Dr. Beth A. Griech-Polelle, Ph.D., associate professor of history, Bowling Green State University

Dr. Robert A. Krieg, professor of theology, University of Notre Dame

Dr. Martin Menke, associate professor of history, Rivier College

Dr. Paul O’Shea, senior religious education coordinator, St. Patrick’s College, Strathfield, NSW, Australia

Dr. Michael E. O’Sullivan, assistant professor of history, Marist College

Dr. Michael Phayer, professor emeritus of history, Marquette University

Dr. Carol Rittner, R.S.M., distinguished professor of Holocaust and genocide studies and the Dr. Marsha Raitcoff Grossmann professor of Holocaust Studies, Richard Stockton College of New Jersey

Dr. Jose Sanchez, professor emeritus of history, St. Louis University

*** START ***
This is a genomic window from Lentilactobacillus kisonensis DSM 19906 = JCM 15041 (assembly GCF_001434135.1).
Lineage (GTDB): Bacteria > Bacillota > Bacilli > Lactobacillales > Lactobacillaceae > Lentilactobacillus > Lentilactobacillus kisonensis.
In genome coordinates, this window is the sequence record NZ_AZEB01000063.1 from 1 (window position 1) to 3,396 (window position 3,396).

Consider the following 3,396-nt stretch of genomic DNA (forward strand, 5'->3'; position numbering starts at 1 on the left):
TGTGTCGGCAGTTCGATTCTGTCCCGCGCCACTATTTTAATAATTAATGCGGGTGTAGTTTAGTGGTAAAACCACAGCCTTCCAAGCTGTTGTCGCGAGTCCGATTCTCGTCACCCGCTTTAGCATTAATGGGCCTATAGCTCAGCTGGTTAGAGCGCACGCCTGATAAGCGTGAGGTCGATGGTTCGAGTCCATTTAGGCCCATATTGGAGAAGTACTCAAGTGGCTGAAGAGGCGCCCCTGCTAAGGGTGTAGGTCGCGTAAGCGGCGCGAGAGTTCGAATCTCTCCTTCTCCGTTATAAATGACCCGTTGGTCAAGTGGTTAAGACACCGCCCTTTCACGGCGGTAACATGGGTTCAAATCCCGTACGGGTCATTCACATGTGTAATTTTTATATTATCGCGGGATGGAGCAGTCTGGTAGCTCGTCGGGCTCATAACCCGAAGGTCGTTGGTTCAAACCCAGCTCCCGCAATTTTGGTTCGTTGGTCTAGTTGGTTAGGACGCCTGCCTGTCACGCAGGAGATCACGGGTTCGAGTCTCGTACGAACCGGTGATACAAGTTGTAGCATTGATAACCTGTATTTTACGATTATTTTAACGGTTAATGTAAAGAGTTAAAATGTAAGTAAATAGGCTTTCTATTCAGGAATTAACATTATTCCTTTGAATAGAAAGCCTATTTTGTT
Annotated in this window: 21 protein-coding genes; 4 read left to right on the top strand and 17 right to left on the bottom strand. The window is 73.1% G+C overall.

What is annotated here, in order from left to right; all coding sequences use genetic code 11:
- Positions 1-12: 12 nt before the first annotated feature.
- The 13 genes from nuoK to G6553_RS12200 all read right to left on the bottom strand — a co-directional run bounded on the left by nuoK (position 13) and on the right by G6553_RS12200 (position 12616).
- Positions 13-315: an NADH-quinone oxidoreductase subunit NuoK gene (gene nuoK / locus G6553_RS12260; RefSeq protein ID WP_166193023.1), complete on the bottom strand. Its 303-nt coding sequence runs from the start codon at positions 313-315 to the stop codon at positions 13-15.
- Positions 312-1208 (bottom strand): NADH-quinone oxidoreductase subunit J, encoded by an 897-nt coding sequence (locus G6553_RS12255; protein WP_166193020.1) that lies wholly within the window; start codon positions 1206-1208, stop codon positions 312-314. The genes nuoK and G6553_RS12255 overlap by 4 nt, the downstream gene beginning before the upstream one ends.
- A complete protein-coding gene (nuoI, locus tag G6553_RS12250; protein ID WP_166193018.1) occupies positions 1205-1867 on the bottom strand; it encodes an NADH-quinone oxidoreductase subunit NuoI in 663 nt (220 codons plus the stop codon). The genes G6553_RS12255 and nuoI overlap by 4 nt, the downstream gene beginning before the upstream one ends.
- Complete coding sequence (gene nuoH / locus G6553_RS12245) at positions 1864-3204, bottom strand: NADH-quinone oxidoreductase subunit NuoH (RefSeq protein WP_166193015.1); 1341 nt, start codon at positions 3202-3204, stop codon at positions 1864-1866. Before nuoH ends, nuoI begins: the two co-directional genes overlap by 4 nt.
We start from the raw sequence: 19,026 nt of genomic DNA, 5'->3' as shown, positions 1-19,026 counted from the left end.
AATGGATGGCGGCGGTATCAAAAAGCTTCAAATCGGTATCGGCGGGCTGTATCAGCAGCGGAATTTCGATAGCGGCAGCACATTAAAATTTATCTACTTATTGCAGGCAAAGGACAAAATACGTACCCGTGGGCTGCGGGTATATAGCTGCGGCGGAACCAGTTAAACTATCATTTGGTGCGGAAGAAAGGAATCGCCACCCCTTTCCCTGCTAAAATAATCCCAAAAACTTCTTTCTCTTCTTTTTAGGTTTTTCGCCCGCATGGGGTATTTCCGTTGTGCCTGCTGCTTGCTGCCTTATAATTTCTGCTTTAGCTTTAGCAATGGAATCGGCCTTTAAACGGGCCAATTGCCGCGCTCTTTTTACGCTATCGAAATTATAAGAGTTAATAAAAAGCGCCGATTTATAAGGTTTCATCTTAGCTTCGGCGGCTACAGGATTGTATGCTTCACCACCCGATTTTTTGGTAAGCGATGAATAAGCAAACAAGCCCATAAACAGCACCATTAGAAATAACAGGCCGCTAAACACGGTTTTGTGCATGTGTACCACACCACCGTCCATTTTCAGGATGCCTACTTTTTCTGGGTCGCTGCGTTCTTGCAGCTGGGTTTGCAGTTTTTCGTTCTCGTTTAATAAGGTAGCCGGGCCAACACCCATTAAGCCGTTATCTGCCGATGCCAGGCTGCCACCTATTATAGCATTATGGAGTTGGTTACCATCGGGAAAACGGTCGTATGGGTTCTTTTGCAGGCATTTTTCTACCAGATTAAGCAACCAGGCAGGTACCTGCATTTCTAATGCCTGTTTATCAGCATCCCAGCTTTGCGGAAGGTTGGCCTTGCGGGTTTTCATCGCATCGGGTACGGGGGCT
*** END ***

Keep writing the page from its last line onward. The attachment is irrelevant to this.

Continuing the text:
12 Responses

  1. For far too long, the issue of Pope Pius XII’s actions during the Second World War have sought to stand against the testimony of world leaders who saw the Holy Father as the ONE world leader willing to save those Jews in Rome and in other places throughout Europe. If not for the despicable play, ‘the Deputy” none of this uproar by B’Nai B’rith and other anti-Catholic groups would make the headlines. These scholars may be sensitive to the modern day Jewish perspective, but fail to see that the canonization of Pope Pius XII would mean a great deal to the faithful members of the Church around the world, not just in the halls of academia but in the parishes where the faithful gather. How many saints has the Church recognized who have historically acted in ways that are less than acceptable to modern day sensibilities, but have been an inspiration to countless members of the Church down through the centuries? Let the scholars say what they want, but the canonization of Pope Pius XII has been held up far too long by hesitation and what is “politically correct.” The time is now for strong saints to inspire and aid the Church both by example and by being a recourse in prayer and intercession.